miss universe Japan

Bill Hersey’s Partyline June 2017



Our condolences to the friends and family of Wayne Graczyk,  a long-time member of the Tokyo Weekender family, and guru of all things baseball in Japan, who died last month. He announced at many baseball games, and people really loved his personality on the mic. He also wrote extensively for the Japan Times. Wayne was one of the kindest, gentlest, most considerate guys you could ever meet. I joined many of his friends at his memorial on May 20 at the Foreign Correspondents‘ Club of ]apan, where we reminisced about the good times we shared. He will be sorely missed.   


There was party after party for outgoing Pakistan Ambassador Farukh Amil after he received very short notice that he had to move for his new posting at the UN in Switzerland. Farukh was very popular and he has a huge variety of friends from all over the world and from all walks of life. I couldn’t get to all the parties for him but did get to three of them. The first was an intimate gathering hosted by Slovenian Ambassador Simona Leskovar at her high-rise apartment with its beautiful view of Tokyo Tower. It was a casual, relaxed evening with a  wholesome buffet of healthy food. I love how smaller parties give us the opportunity to get to know people who we might previously have only seen around on social occasions. 



Mitsuo, Lilo, and their son l-Ielge’s Chinese dinner at the Hilton Tokyo’s Dynasty Restaurant is always very special, and this year was no exception. Sorry — my coverage is a bit late, but there were lots of recent arrivals there, and it was difficult meeting everyone, but thanks to Lilo’s help, I was able to get caught up. The Dynasty was tastefully decorated for the occasion, which was a sit-down, 14-course dinner. When guests entered, they chose a tiny miniature of a Japanese or Chinese figure (samurai, geisha, etc.) and sat where a matching figure had been placed by their plate. It was a great way to get to know everyone there. Kudos to the Dynasty staff:  they were really efficient and their service for any Chinese specialties, which were all beautifully prepared and delicious, couldn’t have been better. It was easy to see why the Hilton’s Dynasty has long been a favorite with those who want the best, and the Maruyamas are one of Tokyo’s most gracious hosting couples.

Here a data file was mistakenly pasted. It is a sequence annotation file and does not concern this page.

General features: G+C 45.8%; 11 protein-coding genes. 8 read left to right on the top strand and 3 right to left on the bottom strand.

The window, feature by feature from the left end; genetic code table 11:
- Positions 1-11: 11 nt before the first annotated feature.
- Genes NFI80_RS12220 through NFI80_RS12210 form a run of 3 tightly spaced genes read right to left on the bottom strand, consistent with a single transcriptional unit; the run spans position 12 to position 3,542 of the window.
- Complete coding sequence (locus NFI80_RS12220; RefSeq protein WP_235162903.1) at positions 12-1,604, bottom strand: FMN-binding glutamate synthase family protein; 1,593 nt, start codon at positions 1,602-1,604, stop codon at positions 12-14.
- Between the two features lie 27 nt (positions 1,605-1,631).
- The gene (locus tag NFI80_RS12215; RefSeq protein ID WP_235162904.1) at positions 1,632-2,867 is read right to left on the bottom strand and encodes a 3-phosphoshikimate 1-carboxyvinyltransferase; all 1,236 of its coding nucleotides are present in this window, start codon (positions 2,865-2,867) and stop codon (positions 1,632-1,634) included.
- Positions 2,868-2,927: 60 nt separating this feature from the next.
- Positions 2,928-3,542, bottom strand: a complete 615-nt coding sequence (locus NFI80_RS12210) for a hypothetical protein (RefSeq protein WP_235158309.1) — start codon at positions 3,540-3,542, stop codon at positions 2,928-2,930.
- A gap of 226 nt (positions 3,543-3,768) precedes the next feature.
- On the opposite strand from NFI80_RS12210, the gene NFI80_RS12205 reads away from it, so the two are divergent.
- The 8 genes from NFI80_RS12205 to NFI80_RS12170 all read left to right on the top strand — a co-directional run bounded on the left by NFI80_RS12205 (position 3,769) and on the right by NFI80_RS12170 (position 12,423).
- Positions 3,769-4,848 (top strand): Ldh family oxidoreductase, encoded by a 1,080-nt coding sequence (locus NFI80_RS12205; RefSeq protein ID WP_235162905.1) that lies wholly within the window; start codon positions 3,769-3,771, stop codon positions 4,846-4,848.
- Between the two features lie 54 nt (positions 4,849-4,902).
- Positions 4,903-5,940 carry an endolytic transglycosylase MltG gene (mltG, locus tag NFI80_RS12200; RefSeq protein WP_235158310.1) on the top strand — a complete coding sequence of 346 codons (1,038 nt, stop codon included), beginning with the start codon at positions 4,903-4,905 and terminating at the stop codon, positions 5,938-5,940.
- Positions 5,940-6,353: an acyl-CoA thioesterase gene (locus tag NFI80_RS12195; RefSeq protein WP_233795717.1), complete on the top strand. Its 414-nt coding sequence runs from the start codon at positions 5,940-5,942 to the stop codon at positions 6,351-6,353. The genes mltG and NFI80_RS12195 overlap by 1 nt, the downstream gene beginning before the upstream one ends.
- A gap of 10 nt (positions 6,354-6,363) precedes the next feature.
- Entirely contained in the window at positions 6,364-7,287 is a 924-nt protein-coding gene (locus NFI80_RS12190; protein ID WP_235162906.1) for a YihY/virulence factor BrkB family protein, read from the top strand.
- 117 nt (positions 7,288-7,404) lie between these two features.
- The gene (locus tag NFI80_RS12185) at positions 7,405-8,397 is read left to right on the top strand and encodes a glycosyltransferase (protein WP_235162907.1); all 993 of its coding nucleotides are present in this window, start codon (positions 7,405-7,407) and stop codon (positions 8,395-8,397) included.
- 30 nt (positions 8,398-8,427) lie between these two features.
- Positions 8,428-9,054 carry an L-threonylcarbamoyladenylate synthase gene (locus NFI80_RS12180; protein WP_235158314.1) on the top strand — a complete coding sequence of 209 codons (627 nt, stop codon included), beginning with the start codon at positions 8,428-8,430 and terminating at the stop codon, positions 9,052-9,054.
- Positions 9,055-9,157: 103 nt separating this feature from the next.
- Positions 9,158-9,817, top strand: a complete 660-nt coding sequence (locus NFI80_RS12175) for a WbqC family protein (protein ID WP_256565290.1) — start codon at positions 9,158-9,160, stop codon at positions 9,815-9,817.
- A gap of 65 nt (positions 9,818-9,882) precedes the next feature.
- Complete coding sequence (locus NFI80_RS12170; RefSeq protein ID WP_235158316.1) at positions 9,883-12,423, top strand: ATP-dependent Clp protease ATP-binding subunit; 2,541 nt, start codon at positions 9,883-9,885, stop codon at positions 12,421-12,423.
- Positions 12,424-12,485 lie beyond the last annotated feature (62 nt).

Tunisian Ambassador Kais Darragi, his wife, and their staff went all out to make their national day celebration at the Okura Hotel very special. The evening started out with a seminar and lecture by the highly regarded NHK news reporter and TV presenter Hisanori Isomura. The following reception opened with a speech by the Ambassador and the  State Minister for Foreign Affairs, Nobuo Kishi. In addition to a lavish buffet that included delicious Tunisian specialties, it was an evening of mixing with long-time friends and meeting many new and interesting people for the first time.  It was a musical evening as well, with both Japanese and Tunisian national anthems played by a well-known pianist, and classical Tunisian and Japanese music played on traditional instruments such as the koto, the flute, and the violin. I really was happy to see old friends, who included former politician Kiyoko Kusakabe, who now is a well-known university professor at the Asian Institute of Technology. Tunisia is a wonderful country and  I’m really happy to hear they’re solving some of the problems they’ve had, and that the tourism business they so truly deserve is picking up. 



“It’s a grand night for singing,” as the old song goes, and these words were certainly true for the marvelous Min-On Concert Association Program at Bunkamura’s Orchard Hall. The program featured the City of London Symphonia, conducted by Michael Collins, and featured wonderful Japanese children’s songs beautifully sung in Japanese by the soprano Charlotte de Rothschild. I could tell by her stage presence and personality that she was a warm and gracious woman. I had the opportunity and privilege of meeting and talking with her at the reception later, and my first impression was quite right. She was super nice and we talked about one of her relatives, whom I met at a Club Med opening in Asia where she was guest of honor and I had been invited to the event. As I often say,  the world keeps getting smaller.  HIH Princess Takamado was a special guest at the Min-On concert.  She, as usual, made a short but very meaningful speech, mingled with the guests, smiled a lot, and was very kind to everyone. 

I really enjoyed the Cambodian song,  dance, food, and culture at the embassy’s festival in Yoyogi Park. I also had a great time at the Cinco de Mayo celebrations in Odaiba, at Yoyogi  Park, and in a few clubs. Cinco de  Mayo is growing in popularity here, and there are more and more Mexican and  Tex—MeX restaurants popping up here all the time. I think that’s great. 

*First published at the Tokyo Weekender

*Images Copyright: Tsukasa Shiga

Similar Posts